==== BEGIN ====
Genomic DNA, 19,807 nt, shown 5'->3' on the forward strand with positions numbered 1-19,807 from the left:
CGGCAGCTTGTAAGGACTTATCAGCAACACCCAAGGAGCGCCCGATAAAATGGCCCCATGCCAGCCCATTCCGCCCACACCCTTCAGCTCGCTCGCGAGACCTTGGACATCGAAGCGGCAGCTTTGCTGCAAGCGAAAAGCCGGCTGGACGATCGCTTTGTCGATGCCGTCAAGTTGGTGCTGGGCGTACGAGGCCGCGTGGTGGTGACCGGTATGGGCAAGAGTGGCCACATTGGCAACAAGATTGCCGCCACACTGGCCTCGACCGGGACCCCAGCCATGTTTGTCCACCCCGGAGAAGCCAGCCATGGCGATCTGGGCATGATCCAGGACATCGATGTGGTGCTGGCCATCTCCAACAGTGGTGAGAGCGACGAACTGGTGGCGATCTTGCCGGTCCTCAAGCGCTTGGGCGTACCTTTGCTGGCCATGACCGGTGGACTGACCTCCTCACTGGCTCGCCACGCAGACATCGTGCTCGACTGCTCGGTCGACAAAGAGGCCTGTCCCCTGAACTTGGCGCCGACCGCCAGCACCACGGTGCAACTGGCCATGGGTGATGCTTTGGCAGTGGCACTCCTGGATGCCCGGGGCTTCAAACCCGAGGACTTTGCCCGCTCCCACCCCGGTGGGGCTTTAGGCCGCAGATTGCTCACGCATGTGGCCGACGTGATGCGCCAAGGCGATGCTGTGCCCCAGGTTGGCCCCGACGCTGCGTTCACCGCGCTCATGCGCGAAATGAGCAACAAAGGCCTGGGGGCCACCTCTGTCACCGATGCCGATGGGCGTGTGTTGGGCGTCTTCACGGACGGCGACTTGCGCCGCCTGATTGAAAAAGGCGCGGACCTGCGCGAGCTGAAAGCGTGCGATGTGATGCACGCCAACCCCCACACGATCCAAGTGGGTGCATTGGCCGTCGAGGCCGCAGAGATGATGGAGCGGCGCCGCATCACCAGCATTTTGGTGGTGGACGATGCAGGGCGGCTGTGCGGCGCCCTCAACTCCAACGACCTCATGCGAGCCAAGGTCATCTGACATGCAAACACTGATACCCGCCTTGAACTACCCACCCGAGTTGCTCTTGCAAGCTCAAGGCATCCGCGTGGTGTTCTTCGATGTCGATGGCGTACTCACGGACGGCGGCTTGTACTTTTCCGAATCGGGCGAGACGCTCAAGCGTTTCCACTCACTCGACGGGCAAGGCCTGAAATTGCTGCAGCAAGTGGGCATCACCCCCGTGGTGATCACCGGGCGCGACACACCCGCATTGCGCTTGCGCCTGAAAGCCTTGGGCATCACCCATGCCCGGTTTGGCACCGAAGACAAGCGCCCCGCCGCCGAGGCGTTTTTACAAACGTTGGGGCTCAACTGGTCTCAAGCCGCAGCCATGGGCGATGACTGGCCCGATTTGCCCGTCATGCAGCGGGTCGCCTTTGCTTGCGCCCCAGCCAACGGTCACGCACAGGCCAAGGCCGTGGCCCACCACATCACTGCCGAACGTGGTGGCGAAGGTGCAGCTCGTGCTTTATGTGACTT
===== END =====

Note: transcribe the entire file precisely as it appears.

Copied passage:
Genomic DNA, 19,807 nt, shown 5'->3' on the forward strand with positions numbered 1-19,807 from the left:
CGGCAGCTTGTAAGGACTTATCAGCAACACCCAAGGAGCGCCCGATAAAATGGCCCCATGCCAGCCCATTCCGCCCACACCCTTCAGCTCGCTCGCGAGACCTTGGACATCGAAGCGGCAGCTTTGCTGCAAGCGAAAAGCCGGCTGGACGATCGCTTTGTCGATGCCGTCAAGTTGGTGCTGGGCGTACGAGGCCGCGTGGTGGTGACCGGTATGGGCAAGAGTGGCCACATTGGCAACAAGATTGCCGCCACACTGGCCTCGACCGGGACCCCAGCCATGTTTGTCCACCCCGGAGAAGCCAGCCATGGCGATCTGGGCATGATCCAGGACATCGATGTGGTGCTGGCCATCTCCAACAGTGGTGAGAGCGACGAACTGGTGGCGATCTTGCCGGTCCTCAAGCGCTTGGGCGTACCTTTGCTGGCCATGACCGGTGGACTGACCTCCTCACTGGCTCGCCACGCAGACATCGTGCTCGACTGCTCGGTCGACAAAGAGGCCTGTCCCCTGAACTTGGCGCCGACCGCCAGCACCACGGTGCAACTGGCCATGGGTGATGCTTTGGCAGTGGCACTCCTGGATGCCCGGGGCTTCAAACCCGAGGACTTTGCCCGCTCCCACCCCGGTGGGGCTTTAGGCCGCAGATTGCTCACGCATGTGGCCGACGTGATGCGCCAAGGCGATGCTGTGCCCCAGGTTGGCCCCGACGCTGCGTTCACCGCGCTCATGCGCGAAATGAGCAACAAAGGCCTGGGGGCCACCTCTGTCACCGATGCCGATGGGCGTGTGTTGGGCGTCTTCACGGACGGCGACTTGCGCCGCCTGATTGAAAAAGGCGCGGACCTGCGCGAGCTGAAAGCGTGCGATGTGATGCACGCCAACCCCCACACGATCCAAGTGGGTGCATTGGCCGTCGAGGCCGCAGAGATGATGGAGCGGCGCCGCATCACCAGCATTTTGGTGGTGGACGATGCAGGGCGGCTGTGCGGCGCCCTCAACTCCAACGACCTCATGCGAGCCAAGGTCATCTGACATGCAAACACTGATACCCGCCTTGAACTACCCACCCGAGTTGCTCTTGCAAGCTCAAGGCATCCGCGTGGTGTTCTTCGATGTCGATGGCGTACTCACGGACGGCGGCTTGTACTTTTCCGAATCGGGCGAGACGCTCAAGCGTTTCCACTCACTCGACGGGCAAGGCCTGAAATTGCTGCAGCAAGTGGGCATCACCCCCGTGGTGATCACCGGGCGCGACACACCCGCATTGCGCTTGCGCCTGAAAGCCTTGGGCATCACCCATGCCCGGTTTGGCACCGAAGACAAGCGCCCCGCCGCCGAGGCGTTTTTACAAACGTTGGGGCTCAACTGGTCTCAAGCCGCAGCCATGGGCGATGACTGGCCCGATTTGCCCGTCATGCAGCGGGTCGCCTTTGCTTGCGCCCCAGCCAACGGTCACGCACAGGCCAAGGCCGTGGCCCACCACATCACTGCCGAACGTGGTGGCGAAGGTGCAGCTCGTGCTTTATGTGACTT